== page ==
Shirley Le Guern meets talented glass artist Mandi Saunders.
Glass artist Mandi Saunders calls the small corner in the Creative Crafters shop at Fig Tree Farm – where her glass studio Grace Glass is tucked away – her happy place. Torch in hand, she is usually there between 9am and 1.30pm – either creating beautiful beads or holding workshops.
“You have to have a very steady hand and lots of patience – and plenty of passion to keep at it until you get it right,” she smiles as she looks up from her workbench.
Mandi specialises in lampwork. Her fascination with this began after she was gifted with a beautiful salad server set with beaded handles more than seven years ago. Being a “crafty person”, she was soon on a mission to find out more and ended up doing a number of courses in the Midlands.
“Soon after starting, my husband bought me a torch because I had such a passion for lampwork,” she says.
Mandi uses glass imported from the island of Murano in Italy. The recipes – which include coloured glasses containing many different metals such as copper and gold – remain closely guarded family secrets.
Mandi explains that Italian glass-making dates back to the Middle Ages. In 1291, Italian authorities relegated this thriving little industry to the island of Murano. Apparently, glass factories had a habit of catching fire and they wanted to minimise the risk to mainland cities.
The techniques Mandi uses date back just as far. She uses a torch, powered by modern day LPG and oxygen, to heat glass that is wound around a central stainless steel rod known as a mandarel to around 800ºC.
Using both gravity and tools, Mandi heats, cuts and attaches different pieces of coloured glass which are pulled into thin glass tendrils known as stringers.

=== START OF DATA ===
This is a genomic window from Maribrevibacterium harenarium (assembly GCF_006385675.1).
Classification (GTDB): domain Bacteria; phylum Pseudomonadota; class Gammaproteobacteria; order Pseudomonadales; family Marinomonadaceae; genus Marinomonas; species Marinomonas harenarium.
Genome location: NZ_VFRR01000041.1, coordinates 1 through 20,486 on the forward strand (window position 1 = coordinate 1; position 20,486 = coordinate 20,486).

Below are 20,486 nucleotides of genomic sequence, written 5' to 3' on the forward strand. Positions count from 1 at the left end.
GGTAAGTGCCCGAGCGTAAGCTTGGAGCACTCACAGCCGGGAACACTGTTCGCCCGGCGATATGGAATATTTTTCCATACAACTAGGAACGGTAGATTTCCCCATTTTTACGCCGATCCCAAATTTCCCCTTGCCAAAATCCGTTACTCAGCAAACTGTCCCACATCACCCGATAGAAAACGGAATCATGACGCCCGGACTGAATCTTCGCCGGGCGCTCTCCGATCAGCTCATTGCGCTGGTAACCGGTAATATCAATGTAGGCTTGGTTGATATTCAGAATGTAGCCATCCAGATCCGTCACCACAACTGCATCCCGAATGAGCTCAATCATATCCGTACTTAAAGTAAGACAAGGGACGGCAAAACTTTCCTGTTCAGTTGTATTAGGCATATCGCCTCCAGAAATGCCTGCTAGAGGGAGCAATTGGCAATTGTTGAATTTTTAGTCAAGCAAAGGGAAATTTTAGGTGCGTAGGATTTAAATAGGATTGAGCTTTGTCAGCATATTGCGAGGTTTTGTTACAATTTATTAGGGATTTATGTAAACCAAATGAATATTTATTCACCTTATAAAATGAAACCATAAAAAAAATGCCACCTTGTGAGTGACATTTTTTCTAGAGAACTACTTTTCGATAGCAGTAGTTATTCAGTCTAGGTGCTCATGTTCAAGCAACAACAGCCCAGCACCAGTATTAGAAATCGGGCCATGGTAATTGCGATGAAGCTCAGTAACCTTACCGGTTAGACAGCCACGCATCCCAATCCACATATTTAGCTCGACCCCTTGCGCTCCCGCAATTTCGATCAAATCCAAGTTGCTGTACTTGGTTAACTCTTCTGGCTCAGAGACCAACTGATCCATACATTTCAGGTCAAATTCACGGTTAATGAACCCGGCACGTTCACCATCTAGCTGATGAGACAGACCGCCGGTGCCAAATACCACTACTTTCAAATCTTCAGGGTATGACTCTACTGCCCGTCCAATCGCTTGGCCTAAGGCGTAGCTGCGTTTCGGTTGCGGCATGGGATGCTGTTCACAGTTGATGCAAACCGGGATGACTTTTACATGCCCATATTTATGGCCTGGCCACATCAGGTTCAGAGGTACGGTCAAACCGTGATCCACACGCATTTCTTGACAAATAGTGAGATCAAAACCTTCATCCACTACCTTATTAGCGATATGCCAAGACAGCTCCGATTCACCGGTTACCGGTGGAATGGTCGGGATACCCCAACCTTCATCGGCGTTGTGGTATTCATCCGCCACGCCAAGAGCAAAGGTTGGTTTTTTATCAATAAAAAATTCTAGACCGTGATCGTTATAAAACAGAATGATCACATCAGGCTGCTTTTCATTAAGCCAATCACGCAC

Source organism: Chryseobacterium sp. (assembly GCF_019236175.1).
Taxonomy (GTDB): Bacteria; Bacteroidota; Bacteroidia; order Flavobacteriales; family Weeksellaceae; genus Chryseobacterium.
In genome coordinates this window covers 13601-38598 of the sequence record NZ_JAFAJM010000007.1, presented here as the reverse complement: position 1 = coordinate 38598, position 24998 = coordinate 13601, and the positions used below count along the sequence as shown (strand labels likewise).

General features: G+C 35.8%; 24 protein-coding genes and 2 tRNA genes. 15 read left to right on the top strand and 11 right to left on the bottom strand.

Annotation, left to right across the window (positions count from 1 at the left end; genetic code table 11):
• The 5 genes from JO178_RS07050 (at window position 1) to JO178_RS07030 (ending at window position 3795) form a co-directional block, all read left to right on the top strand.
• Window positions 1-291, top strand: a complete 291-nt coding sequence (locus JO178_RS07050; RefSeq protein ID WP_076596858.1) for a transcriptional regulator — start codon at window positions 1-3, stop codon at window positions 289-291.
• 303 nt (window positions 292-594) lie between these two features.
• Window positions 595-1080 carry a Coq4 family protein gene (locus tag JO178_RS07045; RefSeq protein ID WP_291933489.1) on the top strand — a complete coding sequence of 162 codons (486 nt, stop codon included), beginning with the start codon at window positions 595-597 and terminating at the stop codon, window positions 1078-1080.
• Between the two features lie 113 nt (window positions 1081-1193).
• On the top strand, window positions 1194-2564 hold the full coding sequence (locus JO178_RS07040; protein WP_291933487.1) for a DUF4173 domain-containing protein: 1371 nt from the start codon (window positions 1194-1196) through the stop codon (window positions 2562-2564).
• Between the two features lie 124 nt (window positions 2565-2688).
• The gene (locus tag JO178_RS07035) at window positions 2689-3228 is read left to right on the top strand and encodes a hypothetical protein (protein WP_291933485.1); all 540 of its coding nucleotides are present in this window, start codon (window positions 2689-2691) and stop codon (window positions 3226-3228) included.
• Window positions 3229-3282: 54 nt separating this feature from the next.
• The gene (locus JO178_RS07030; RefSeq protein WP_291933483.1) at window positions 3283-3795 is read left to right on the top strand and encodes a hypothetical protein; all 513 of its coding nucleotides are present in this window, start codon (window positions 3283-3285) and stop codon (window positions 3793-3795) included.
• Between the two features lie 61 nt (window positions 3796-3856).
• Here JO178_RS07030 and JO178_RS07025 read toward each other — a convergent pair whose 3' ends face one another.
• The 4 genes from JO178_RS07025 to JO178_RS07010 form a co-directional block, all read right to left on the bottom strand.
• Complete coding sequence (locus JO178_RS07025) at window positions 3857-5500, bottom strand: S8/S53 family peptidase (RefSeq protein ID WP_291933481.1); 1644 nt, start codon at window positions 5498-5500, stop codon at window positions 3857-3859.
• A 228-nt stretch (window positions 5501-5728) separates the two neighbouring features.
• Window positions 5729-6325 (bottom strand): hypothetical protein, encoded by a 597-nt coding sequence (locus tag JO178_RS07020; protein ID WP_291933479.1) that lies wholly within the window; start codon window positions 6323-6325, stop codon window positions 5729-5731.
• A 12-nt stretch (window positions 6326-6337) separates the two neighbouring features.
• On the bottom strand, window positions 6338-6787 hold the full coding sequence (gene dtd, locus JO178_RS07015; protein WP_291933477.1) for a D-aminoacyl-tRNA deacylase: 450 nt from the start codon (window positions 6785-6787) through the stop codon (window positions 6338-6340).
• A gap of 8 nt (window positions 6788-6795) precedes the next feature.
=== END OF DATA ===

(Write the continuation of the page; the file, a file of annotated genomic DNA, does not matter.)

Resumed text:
“To make an encased bead, I make a small footprint of a bead and paint the flower and leaves onto it with glass by hand – and then I start to add the clear glass. I add little bits while keeping it in the torch to continue melting it until it becomes more perfect,” she says.
Then the bead goes into her kiln, which is heated to 520ºC. This bakes the bead, joining the glass molecules to strengthen them.
When Mandi leaves for the day, she turns off her kiln, leaving the beads to anneal – a process that allows them to cool extremely slowly over a 12-hour period.
“I can only actually see the finished products the next morning when they are cool enough for me to touch,” she explains.
Mandi says it took at least two years for her to realise that she could make a business out of her hobby.
She started off doing cutlery and buys code 305 quality stainless steel implements that have 3.2mm handles on to which beads can be threaded, from India. A ball screws on to the end to finish them.
Many people asked her to make beads for jewellery, but she only started what she now describes as her second passion quite recently.
Mandi’s proteas are her signature line. After completing a course, she experimented until she had produced her own version – which is extremely popular. She also makes an African range of beads featuring a lion paw print and leopard, giraffe and zebra designs.
She says the protea was probably the first shaped bead that she made. Since then, she has come up with strawberries, snowmen, owls, minions and guinea fowl. She has created bee beads for honey spoons and mice for cheese slicers, as well as cupcake beads for cake forks.
She can turn out a perfectly round, simple bead in three to four minutes. However, beads with decorative elements can take up to an hour.
Mandi is inspired by her son Bryce, who not only designed her branding but constantly motivated her to take her art to a new level. Tragically, he was killed in a motor accident in March last year – but his picture remains above Mandi’s workbench as a constant reminder of what she can achieve.
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